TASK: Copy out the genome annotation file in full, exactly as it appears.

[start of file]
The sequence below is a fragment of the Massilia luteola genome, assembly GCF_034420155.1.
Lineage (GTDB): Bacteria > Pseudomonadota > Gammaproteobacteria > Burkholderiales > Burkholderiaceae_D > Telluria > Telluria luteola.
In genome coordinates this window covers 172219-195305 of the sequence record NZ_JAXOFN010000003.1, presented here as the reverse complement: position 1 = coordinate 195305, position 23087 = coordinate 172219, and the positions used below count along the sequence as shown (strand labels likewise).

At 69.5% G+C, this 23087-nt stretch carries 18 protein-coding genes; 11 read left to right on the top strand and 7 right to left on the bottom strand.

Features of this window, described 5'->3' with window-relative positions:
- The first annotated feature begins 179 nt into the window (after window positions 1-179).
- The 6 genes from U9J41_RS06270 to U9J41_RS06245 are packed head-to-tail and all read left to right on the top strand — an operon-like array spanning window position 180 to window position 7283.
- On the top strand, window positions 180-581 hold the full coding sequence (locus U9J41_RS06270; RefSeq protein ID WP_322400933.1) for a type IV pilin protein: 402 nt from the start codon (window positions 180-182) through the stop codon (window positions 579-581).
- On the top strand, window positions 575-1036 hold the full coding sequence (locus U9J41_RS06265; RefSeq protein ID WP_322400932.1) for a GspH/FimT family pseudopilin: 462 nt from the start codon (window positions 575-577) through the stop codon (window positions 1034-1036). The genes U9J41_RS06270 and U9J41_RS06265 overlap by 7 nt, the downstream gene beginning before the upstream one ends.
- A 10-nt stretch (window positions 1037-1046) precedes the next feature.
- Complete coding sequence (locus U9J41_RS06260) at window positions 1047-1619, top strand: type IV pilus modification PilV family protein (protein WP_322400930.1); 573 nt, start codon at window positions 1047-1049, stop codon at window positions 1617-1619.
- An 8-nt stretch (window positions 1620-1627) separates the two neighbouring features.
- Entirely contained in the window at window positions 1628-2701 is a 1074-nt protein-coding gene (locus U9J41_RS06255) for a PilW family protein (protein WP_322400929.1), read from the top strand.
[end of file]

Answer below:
The sequence below is a fragment of the Massilia luteola genome, assembly GCF_034420155.1.
Lineage (GTDB): Bacteria > Pseudomonadota > Gammaproteobacteria > Burkholderiales > Burkholderiaceae_D > Telluria > Telluria luteola.
In genome coordinates this window covers 172219-195305 of the sequence record NZ_JAXOFN010000003.1, presented here as the reverse complement: position 1 = coordinate 195305, position 23087 = coordinate 172219, and the positions used below count along the sequence as shown (strand labels likewise).

At 69.5% G+C, this 23087-nt stretch carries 18 protein-coding genes; 11 read left to right on the top strand and 7 right to left on the bottom strand.

Features of this window, described 5'->3' with window-relative positions:
- The first annotated feature begins 179 nt into the window (after window positions 1-179).
- The 6 genes from U9J41_RS06270 to U9J41_RS06245 are packed head-to-tail and all read left to right on the top strand — an operon-like array spanning window position 180 to window position 7283.
- On the top strand, window positions 180-581 hold the full coding sequence (locus U9J41_RS06270; RefSeq protein ID WP_322400933.1) for a type IV pilin protein: 402 nt from the start codon (window positions 180-182) through the stop codon (window positions 579-581).
- On the top strand, window positions 575-1036 hold the full coding sequence (locus U9J41_RS06265; RefSeq protein ID WP_322400932.1) for a GspH/FimT family pseudopilin: 462 nt from the start codon (window positions 575-577) through the stop codon (window positions 1034-1036). The genes U9J41_RS06270 and U9J41_RS06265 overlap by 7 nt, the downstream gene beginning before the upstream one ends.
- A 10-nt stretch (window positions 1037-1046) precedes the next feature.
- Complete coding sequence (locus U9J41_RS06260) at window positions 1047-1619, top strand: type IV pilus modification PilV family protein (protein WP_322400930.1); 573 nt, start codon at window positions 1047-1049, stop codon at window positions 1617-1619.
- An 8-nt stretch (window positions 1620-1627) separates the two neighbouring features.
- Entirely contained in the window at window positions 1628-2701 is a 1074-nt protein-coding gene (locus U9J41_RS06255) for a PilW family protein (protein WP_322400929.1), read from the top strand.